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Oresund Crossing
Denmark to Sweden
associated engineer
Ove Arup & Partners
Setec Travaux Publics & Industriels
Gimsing & Madsen A/S
ISC Consulting Engineers A/S
Sir William Halcrow & Partners
Tunnel Engineering Consultants
Carl Bro
Symonds Travers Morgan
VBB Anlaggning AB
date  August 1995 - 1st July 2000
era  Modern  |  category  Bridge  |  reference  OO301316
The Oresund Crossing is one of the world’s most ambitious engineering endeavours, linking Denmark and Sweden over a busy shipping channel between Copenhagen and Malmo. The 16km road and rail structure consists of an immersed tube tunnel, a manmade island and a 7.8km bridge with a cable-stayed high section for navigation. Oresund is Europe’s longest bridge for road and heavy rail traffic.
In August 1991, the Danish and Swedish parliaments ratified an agreement (signed 23rd March 1991) to establish a fixed link across the strait of Oresund. The Oresund region covers 21,203 sq km of eastern Denmark and southern Sweden, including the Danish islands of Zealand, Lolland-Falster, Mon and Bornholm and the Swedish province of Skane. It has a population of 3.73 million people (January 2010) and generates around one quarter of Denmark and Sweden’s combined gross domestic product.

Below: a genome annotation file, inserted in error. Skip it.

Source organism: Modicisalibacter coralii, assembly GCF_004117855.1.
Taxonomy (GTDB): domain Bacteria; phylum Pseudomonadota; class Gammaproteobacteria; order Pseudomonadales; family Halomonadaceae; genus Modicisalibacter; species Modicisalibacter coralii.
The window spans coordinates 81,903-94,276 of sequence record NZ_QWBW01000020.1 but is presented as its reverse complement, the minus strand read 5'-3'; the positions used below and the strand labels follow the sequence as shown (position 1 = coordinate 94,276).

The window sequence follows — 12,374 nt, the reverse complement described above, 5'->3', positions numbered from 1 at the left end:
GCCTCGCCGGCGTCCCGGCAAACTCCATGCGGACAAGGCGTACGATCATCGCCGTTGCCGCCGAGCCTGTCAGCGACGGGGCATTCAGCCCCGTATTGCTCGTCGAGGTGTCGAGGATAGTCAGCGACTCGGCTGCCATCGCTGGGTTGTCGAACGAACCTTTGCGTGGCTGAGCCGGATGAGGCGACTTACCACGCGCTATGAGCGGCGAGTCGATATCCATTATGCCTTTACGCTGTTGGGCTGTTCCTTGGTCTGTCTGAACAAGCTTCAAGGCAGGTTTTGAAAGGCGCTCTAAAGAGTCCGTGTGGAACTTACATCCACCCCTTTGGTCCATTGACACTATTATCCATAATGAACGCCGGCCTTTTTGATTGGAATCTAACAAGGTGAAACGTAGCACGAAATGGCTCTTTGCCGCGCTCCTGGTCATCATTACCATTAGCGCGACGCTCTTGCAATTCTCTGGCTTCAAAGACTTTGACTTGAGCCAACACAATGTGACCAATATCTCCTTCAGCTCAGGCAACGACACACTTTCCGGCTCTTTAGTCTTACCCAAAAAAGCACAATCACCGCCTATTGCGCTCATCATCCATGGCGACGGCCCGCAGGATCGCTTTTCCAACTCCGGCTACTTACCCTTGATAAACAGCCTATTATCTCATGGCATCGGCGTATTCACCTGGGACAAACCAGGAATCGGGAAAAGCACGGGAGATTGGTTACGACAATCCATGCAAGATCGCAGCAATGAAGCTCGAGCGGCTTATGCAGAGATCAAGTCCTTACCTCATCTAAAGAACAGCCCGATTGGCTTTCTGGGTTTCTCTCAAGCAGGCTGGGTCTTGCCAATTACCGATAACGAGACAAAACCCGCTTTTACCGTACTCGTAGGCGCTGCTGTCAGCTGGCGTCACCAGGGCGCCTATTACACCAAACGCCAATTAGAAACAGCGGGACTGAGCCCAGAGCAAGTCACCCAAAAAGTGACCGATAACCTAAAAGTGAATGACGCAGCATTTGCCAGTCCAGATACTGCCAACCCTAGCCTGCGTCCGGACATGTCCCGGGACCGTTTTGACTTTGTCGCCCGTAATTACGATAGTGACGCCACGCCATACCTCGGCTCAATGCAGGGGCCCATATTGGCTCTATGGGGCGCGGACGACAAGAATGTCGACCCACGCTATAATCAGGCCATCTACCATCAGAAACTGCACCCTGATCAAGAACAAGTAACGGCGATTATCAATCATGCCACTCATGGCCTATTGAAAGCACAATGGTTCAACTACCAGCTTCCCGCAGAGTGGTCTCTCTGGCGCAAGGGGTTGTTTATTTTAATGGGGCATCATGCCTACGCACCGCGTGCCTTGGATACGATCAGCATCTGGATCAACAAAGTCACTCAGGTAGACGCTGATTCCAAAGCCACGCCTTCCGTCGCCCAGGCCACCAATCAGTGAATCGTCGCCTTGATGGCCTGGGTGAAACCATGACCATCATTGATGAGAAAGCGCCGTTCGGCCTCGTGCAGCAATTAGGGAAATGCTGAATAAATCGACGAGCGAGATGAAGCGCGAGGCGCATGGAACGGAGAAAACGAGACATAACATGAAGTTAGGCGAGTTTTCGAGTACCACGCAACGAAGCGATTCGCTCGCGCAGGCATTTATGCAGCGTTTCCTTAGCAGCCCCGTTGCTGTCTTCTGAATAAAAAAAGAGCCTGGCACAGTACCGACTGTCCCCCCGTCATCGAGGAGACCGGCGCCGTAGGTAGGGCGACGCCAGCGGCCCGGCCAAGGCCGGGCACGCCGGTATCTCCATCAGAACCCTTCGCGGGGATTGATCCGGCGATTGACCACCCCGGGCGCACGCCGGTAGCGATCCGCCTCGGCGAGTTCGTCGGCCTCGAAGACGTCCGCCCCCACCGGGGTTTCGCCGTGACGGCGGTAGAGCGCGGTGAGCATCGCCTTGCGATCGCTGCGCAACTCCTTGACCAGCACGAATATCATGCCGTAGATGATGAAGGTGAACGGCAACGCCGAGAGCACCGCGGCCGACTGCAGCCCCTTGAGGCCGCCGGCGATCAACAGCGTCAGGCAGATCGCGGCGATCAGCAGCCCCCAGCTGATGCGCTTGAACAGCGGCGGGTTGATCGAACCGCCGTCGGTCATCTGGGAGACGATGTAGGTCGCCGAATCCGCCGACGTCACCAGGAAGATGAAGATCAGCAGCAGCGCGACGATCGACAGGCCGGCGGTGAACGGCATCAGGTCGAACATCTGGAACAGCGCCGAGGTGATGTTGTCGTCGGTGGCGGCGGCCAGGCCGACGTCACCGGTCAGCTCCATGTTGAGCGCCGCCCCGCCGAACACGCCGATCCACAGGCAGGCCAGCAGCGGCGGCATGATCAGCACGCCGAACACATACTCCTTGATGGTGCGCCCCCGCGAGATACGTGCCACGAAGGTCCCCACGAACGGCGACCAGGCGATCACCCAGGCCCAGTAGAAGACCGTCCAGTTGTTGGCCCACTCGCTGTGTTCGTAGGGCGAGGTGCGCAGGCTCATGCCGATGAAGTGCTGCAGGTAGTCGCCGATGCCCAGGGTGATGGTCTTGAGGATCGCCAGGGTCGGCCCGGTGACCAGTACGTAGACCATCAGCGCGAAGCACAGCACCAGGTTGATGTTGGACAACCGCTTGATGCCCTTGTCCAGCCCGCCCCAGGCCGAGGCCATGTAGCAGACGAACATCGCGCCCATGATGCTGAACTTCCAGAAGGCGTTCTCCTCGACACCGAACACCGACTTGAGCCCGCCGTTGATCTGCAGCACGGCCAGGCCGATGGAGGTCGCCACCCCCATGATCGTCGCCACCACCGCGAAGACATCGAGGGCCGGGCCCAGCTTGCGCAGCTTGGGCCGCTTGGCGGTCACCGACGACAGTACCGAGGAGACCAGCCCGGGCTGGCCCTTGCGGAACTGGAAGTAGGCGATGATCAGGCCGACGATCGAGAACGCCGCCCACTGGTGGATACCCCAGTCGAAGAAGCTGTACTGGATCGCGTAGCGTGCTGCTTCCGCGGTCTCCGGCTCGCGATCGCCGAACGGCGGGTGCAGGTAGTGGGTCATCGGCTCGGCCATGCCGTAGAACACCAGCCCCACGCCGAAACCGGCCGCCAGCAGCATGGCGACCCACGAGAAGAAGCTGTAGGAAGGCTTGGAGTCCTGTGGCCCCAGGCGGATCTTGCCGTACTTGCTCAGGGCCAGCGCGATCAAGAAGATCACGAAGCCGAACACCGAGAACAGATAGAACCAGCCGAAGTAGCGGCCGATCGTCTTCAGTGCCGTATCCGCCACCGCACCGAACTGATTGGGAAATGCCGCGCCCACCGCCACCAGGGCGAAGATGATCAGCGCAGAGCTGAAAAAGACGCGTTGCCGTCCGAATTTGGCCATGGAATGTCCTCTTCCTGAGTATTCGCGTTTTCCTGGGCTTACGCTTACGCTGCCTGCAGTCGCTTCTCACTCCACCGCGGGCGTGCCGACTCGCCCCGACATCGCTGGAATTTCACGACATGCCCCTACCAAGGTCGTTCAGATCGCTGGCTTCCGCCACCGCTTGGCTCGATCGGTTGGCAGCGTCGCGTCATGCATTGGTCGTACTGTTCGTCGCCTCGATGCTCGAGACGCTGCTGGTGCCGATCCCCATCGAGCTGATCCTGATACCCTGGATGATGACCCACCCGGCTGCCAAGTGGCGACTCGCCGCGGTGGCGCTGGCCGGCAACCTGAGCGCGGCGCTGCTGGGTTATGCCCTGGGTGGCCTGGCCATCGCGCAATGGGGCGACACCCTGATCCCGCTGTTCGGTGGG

From west to east, the crossing passes through an immersed tube tunnel from the south east of Copenhagen to the artificial island of Peberholm, then over a series of double-deck bridge structures to the south west of Malmo. It carries road and rail — the E20 motorway with two lanes of traffic plus one emergency lane in each direction, and a twin-track standard gauge (1.435m, 4ft 8.5in) railway, where trains are capable of reaching speeds of up to 200kph (124mph).
The Danish and Swedish government agreement sets out the aim of constructing a scheme with due consideration for "what is ecologically motivated, technically possible and financially reasonable to prevent any detrimental effects on the environment".